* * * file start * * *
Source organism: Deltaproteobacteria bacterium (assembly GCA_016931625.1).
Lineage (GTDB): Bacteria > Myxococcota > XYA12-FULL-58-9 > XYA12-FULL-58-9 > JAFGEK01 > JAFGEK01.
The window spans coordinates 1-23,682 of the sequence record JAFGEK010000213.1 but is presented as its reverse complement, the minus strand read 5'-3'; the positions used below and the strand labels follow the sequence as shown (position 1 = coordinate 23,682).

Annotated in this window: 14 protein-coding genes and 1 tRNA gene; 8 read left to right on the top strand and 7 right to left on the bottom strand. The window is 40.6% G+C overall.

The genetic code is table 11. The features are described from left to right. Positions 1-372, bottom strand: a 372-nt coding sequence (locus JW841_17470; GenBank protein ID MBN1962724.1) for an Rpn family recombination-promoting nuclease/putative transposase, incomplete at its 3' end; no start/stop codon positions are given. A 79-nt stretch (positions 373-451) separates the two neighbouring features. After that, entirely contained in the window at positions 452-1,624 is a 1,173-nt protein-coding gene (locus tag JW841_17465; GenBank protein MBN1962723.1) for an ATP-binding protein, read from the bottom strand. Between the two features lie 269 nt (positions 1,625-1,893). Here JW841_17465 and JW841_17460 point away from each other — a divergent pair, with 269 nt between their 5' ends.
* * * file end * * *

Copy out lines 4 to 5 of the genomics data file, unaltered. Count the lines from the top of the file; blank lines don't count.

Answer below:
Annotated in this window: 14 protein-coding genes and 1 tRNA gene; 8 read left to right on the top strand and 7 right to left on the bottom strand. The window is 40.6% G+C overall.

The genetic code is table 11. The features are described from left to right. Positions 1-372, bottom strand: a 372-nt coding sequence (locus JW841_17470; GenBank protein ID MBN1962724.1) for an Rpn family recombination-promoting nuclease/putative transposase, incomplete at its 3' end; no start/stop codon positions are given. A 79-nt stretch (positions 373-451) separates the two neighbouring features. After that, entirely contained in the window at positions 452-1,624 is a 1,173-nt protein-coding gene (locus tag JW841_17465; GenBank protein MBN1962723.1) for an ATP-binding protein, read from the bottom strand. Between the two features lie 269 nt (positions 1,625-1,893). Here JW841_17465 and JW841_17460 point away from each other — a divergent pair, with 269 nt between their 5' ends.